Tuesday, April 26, 2016


I held two small first communion classes for a few students from the church.  It had been awhile since I organized a class like this, so I felt a little rusty.  The book that I used to use (and that I loved) had gone out of print.  I cobbled together some resources and we talked about baptism and sacraments and words along with things that you can touch.  We drew pictures and watched a scene from the movie "Holes", and read a couple of stories about meals in the Bible.  We talked a little bit about the Passover, and we ended up talking about trusting God, that God comes to us in this meal.

It was not everything but it was something.

Holy Communion is a meal with many names, I said.  There is more than one meaning to it.  It is life and forgiveness, communion with God, bread for the journey, and even more.  Someday you will know.

We made tiny individual cups at a place called the Potter's Wheel.  We did not bake bread.  I made note to include bread-making the next time I have a first communion class.

And then on Sunday at church two of the three young people were invited to put out their hands and eat the bread and drink the wine.

Then, today, I sat down with two women from my congregation and we talked about taking communion to shut-ins and people in the hospital.  We want to put together a workshop so that a few people from the church can engage in this ministry along with me.  One of the two women talked about how it was important to know who can receive and who can't receive communion.  Her words brought back a memory.

I came with communion to a woman in hospice care.  Her daughter and her daughter's best friend were there.  So were other members of her family.  Her husband was there too.  He had been pretty open with me about his questions about the Christian faith and about his exploration of other spiritual traditions.  So, when we all gathered around in a circle to begin the communion service, I did not know what he would do.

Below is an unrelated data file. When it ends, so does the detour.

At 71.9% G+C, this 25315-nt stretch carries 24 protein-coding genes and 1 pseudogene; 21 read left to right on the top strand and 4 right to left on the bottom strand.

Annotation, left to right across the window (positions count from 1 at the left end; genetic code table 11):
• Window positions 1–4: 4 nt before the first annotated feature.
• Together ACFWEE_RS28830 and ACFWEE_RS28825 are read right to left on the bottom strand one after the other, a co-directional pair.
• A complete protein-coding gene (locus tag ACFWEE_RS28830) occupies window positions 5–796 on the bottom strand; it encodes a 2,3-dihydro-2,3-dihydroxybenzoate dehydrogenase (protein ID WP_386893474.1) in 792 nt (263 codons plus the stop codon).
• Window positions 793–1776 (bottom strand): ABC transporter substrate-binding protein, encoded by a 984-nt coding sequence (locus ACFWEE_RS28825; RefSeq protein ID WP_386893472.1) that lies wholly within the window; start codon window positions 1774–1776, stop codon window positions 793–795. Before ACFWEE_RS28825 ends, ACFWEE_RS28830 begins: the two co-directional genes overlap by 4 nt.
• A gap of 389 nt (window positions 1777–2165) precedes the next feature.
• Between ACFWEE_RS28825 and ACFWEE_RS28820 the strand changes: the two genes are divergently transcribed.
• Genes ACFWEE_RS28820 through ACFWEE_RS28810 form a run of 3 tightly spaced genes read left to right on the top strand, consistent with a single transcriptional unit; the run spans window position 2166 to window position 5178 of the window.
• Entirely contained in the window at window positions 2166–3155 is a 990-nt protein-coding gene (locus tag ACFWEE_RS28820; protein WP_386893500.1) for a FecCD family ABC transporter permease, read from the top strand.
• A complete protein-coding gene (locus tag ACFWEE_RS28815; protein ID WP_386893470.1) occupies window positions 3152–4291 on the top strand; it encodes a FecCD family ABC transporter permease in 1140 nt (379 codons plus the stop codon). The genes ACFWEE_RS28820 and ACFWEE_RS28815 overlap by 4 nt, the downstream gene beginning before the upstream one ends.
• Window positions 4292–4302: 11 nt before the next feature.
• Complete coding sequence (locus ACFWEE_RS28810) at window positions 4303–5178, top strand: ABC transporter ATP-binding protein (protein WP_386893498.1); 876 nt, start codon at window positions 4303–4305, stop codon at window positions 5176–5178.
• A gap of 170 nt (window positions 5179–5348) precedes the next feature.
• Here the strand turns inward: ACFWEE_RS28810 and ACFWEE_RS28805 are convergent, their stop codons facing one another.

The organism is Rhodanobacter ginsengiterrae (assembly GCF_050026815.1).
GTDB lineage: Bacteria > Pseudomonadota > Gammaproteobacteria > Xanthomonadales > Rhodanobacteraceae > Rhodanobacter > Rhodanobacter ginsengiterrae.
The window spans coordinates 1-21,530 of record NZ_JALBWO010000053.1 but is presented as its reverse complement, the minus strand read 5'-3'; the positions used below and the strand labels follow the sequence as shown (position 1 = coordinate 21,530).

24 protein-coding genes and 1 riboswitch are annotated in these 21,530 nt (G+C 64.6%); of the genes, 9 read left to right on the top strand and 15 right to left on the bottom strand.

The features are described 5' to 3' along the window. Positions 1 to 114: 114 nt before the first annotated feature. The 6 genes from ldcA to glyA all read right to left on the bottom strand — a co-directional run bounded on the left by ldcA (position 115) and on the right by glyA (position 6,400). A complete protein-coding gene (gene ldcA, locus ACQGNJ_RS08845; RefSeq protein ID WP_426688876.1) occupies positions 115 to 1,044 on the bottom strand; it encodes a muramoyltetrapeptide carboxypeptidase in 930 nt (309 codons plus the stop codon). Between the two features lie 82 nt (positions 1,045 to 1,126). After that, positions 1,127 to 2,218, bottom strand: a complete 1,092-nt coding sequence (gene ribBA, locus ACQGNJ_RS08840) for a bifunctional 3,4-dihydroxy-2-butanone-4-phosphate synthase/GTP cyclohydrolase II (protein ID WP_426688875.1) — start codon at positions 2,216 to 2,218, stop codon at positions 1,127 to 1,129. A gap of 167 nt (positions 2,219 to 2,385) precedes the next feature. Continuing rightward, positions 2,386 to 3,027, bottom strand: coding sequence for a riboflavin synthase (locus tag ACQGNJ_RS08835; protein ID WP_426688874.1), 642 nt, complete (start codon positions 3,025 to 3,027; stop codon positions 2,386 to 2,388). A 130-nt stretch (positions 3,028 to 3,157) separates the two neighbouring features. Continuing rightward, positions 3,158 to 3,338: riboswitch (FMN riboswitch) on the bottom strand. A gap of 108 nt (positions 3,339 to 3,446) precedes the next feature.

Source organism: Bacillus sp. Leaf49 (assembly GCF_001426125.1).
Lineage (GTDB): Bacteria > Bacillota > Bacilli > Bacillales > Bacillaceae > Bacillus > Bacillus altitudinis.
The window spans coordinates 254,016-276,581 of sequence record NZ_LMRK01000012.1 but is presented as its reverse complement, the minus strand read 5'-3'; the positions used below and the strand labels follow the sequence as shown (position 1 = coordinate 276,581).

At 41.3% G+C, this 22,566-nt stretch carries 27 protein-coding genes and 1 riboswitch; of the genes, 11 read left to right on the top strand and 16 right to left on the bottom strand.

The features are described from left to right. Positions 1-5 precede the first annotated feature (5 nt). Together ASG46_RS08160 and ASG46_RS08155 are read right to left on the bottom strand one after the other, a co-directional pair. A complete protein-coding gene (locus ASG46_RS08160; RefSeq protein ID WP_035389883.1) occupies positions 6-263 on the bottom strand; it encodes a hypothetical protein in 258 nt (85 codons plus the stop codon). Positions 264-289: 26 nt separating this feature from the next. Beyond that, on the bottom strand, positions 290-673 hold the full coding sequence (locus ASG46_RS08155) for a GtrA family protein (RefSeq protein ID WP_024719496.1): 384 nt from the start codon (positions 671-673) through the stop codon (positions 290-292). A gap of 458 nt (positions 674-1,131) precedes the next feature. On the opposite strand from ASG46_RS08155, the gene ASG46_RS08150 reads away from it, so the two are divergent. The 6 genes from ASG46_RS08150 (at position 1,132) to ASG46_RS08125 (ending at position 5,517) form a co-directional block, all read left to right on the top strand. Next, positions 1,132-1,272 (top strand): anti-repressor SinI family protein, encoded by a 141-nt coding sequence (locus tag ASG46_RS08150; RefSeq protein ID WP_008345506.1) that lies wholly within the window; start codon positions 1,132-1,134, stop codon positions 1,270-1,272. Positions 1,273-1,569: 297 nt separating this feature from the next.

I was surprised when he joined the circle and decided to have communion with us.

It was a long while later that I found out two things:  he was getting remarried, and he was re-commiting to the Christian faith.  He was becoming Catholic, in fact.

What was it that drew him back?

It was the Mass.  Holy Communion.  That's what he said.  There was something about taking communion.  What was it?  Was it life or forgiveness?  Was it bread for the journey?  Communion with God?  Or even more than that?  A foretaste of the feast to come -- all of us sitting in a circle, hands outstretched, the borders between life and death erased?

Someday you will know.

In the meantime, take and eat.

It is Holy Communion.

It is everything, in your hand.

Sunday, April 24, 2016


I have been here almost a year, someone reminded me today, which felt a little to me like chiding.  It felt a little like, "You have been here almost a year; why isn't everything different by now?"  But that might be just me.

Last year at this time I was deciding whether to come; I was praying about whether this was a call from God.  Was God calling me to leave my home in Minnesota and travel south to this congregation called Grace?

Now, I am here.  This morning I had a baptism at the early service, and two young people receiving their first communion at the late service, and the time between and the time after was full as well.  And there are a few things I want to remember from this full morning.